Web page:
Provinces of Afghanistan

Afghanistan is made up of 34 provinces (ولايت, wilåyat). The provinces of Afghanistan are the primary administrative divisions. Each province encompasses a number of districts or usually over 1,000 villages.

Provinces of Afghanistan
Also known as:
Wilayat'
Afghanistan provinces numbered gray.PNG
CategoryUnitary state
LocationIslamic Republic of Afghanistan
Number34 provinces
Populations147,964 (Nuristan) – 4,372,977 (Kabul)
Areas1,840 km2 (711 sq mi) (Kapisa) – 58,580 km2 (22,619 sq mi) (Helmand)
GovernmentProvincial government, National government
SubdivisionsDistrict (Wulesswali)

Provincial governments are led by a governor who is appointed by the President of Afghanistan.[1] Each province is represented in the government of Afghanistan by two members in the House of Elders. One is elected by the provincial council to a four-year term while the second is elected by the district councils to a three-year term. Representation in the House of the People is directly from the districts, although in each province, two or more of the representatives must be women. They are appointed by the President of Afghanistan.

Provincial governors have played a critical role in the reconstruction of the Afghan state following the creation of the new government under Hamid Karzai.[2] According to international security scholar, Dipali Mukhopadhyay, many of the provincial governors are former warlords who have been incorporated into the political system.[2]

Provinces of AfghanistanEdit

 
Afghanistan political map- provinces named.
Provinces of Afghanistan[3]
Province Map # ISO 3166-2:AF[4] License Plate Code Centers Population (2015)[5] Area (km²) # Districts U.N. Region
Badakhshan 30 AF-BDS BDN Fayzabad 950,953 44,059 29 North East Afghanistan
Badghis 4 AF-BDG BDG Qala i Naw 495,958 20,591 7 West Afghanistan
Baghlan 19 AF-BGL BAG Puli Khumri 910,784 21,118 16 North East Afghanistan
Balkh 13 AF-BAL BLH Mazar-i-Sharif 1,325,659 17,249 15 North West Afghanistan
Bamyan 15 AF-BAM BAM Bamyan 487,218 14,175 7 West Afghanistan
Daykundi 10 AF-DAY DYK Nili 507,339 18,088 8 South West Afghanistan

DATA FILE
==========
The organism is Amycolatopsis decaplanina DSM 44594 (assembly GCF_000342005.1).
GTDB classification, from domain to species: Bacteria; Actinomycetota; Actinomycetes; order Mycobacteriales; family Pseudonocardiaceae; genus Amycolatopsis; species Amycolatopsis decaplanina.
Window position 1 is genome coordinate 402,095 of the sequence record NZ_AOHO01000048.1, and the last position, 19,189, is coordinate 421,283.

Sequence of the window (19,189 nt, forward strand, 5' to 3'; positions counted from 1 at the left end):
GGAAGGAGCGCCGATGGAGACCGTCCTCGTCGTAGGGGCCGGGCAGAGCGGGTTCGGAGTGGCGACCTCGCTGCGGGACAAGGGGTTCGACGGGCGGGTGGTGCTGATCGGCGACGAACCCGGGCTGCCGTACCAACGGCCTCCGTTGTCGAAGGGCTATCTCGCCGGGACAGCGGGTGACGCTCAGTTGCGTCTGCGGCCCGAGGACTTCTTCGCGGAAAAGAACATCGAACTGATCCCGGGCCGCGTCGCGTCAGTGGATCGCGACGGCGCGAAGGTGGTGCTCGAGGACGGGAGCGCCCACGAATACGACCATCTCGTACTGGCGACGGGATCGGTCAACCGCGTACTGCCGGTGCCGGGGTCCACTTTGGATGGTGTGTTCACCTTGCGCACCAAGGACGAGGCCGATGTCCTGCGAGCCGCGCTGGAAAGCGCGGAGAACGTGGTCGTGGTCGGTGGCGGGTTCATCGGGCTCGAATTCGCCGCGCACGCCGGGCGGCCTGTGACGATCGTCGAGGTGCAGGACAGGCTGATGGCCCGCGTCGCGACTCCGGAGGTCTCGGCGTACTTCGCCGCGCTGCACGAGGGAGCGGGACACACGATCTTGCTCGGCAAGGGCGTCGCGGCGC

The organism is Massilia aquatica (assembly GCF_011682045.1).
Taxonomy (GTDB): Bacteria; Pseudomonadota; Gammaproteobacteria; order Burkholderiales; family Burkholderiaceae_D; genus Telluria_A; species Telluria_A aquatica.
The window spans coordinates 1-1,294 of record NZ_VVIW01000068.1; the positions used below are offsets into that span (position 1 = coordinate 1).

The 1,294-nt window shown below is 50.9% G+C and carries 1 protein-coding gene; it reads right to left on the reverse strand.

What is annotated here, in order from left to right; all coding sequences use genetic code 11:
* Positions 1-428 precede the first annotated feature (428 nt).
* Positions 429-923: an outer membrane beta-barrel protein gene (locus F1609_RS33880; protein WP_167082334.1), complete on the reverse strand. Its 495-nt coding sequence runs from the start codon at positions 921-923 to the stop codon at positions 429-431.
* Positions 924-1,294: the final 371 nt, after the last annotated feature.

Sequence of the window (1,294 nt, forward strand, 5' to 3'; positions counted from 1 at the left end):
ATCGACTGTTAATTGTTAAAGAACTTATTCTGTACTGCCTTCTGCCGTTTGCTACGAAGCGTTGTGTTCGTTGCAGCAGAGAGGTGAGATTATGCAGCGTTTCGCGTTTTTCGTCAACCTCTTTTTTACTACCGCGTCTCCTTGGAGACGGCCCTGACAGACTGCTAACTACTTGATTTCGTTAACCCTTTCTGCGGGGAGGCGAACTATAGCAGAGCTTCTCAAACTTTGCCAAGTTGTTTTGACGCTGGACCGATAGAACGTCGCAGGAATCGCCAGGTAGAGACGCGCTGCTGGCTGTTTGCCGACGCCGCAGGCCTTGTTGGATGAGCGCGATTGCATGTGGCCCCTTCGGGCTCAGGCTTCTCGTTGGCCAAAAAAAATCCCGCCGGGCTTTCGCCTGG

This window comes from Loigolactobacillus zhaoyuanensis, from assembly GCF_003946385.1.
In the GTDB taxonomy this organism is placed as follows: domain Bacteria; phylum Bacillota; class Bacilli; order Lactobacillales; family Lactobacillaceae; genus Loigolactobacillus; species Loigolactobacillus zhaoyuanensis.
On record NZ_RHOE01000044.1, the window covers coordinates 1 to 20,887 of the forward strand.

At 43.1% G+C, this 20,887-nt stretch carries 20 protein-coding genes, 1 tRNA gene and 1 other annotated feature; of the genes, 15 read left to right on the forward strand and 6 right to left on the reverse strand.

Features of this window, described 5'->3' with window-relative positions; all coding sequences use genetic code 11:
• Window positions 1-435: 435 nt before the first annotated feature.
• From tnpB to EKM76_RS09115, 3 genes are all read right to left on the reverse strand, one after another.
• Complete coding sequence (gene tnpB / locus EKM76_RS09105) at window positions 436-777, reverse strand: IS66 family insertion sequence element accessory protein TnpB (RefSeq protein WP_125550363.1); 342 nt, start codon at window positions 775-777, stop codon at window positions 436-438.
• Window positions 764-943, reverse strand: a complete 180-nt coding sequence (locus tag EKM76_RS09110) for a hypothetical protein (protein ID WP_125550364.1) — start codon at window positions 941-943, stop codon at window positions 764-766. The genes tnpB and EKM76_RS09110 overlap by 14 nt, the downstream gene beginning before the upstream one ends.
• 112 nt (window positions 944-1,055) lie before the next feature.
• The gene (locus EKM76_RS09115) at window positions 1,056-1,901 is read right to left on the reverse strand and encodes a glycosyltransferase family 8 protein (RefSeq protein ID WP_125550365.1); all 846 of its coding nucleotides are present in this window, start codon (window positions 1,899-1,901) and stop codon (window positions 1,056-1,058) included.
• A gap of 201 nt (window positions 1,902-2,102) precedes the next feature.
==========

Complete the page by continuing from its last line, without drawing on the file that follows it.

Farah 2 AF-FRA FRH Farah 507,405 48,471 11 West Afghanistan
Faryab 5 AF-FYB FYB Maymana 998,147 20,293 14 North West Afghanistan
Ghazni 16 AF-GHA GAZ Ghazni 1,228,831 22,915 19 South East Afghanistan
Ghor 6 AF-GHO GHR Chaghcharan 790,296 36,479 11 West Afghanistan
Helmand 7 AF-HEL HEL Lashkargah 924,711 58,584 13 South West Afghanistan
Herat 1 AF-HER HRT Herat 1,890,202 54,778 15 West Afghanistan
Jowzjan 8 AF-JOW JZJ Sheberghan 540,255 11,798 9 North West Afghanistan
Kabul 22 AF-KAB KBL Kabul 4,372,977 4,462 18 Central Afghanistan
Kandahar 12 AF-KAN KRD Kandahar 1,226,593 54,022 16 South East Afghanistan
Kapisa 29 AF-KAP KPS Mahmud-i-Raqi 441,010 1,842 7 Central Afghanistan
Khost 26 AF-KHO KST Khost 574,582 4,152 13 South East Afghanistan
Kunar 34 AF-KNR KNR Asadabad 450,652 4,942 15 North East Afghanistan
Kunduz 18 AF-KDZ KDZ Kunduz 1,010,037 8,040 7 North East Afghanistan
Laghman 32 AF-LAG LGM Mihtarlam 445,588 3,843 5 East Afghanistan
Logar 23 AF-LOG LGR Pul-i-Alam 392,045 3,880 7 Central Afghanistan
Nangarhar 33 AF-NAN NGR Jalalabad 1,517,388 7,727 23 East Afghanistan
Nimruz 3 AF-NIM NRZ Zaranj 164,978 41,005 5 South West Afghanistan
Nuristan 31 AF-NUR NUR Parun 147,967 9,225 7 North East Afghanistan
Paktia 24 AF-PIA PAK Gardez 551,987 6,432 11 South East Afghanistan
Paktika 25 AF-PKA PKT Sharana 434,742 19,482 15 South East Afghanistan
Panjshir 28 AF-PAN PJR Bazarak 371,902 3,610 7 Central Afghanistan
Parwan 20 AF-PAR PRN Charikar 664,502 5,974 9 Central Afghanistan
Samangan 14 AF-SAM SAM Samangan 387,928 11,262 5 North West Afghanistan
Sar-e Pol 9 AF-SAR SRP Sar-e Pol 559,577 16,360 7 North West Afghanistan
Takhar 27 AF-TAK TAK Taloqan 983,336 12,333 16 North East Afghanistan
Urozgan 11 AF-URU ORZ Tarinkot 386,818 12,696 6 South West Afghanistan
Wardak 21 AF-WAR WDK Maidan Shar 596,287 9,934 9 Central Afghanistan
Zabul 17 AF-ZAB ZBL Qalat 304,126 17,343 9 South East Afghanistan

Former Provinces of AfghanistanEdit

 
Provinces of Afghanistan in 1929.


See alsoEdit

ReferencesEdit

  1. ^ Ahmed, Azam (8 December 2012). "For Afghan Officials, Facing Prospect of Death Is in the Job Description". New York Times. Retrieved 18 June 2013.
  2. ^ a b Mukhopadhyay, Dipali (2014). "Building a Theory of Strongman Governance in Afghanistan". Warlords, Strongman Governors, and the State in Afghanistan. p. 43. doi:10.1017/cbo9781139161817.001. ISBN 9781139161817.
  3. ^ References and details on data provided in the table can be found within the individual provincial articles.
  4. ^ ISO 3166-2:AF (ISO 3166-2 codes for the provinces of Afghanistan)
  5. ^ Afghanistan at GeoHive

External linksEdit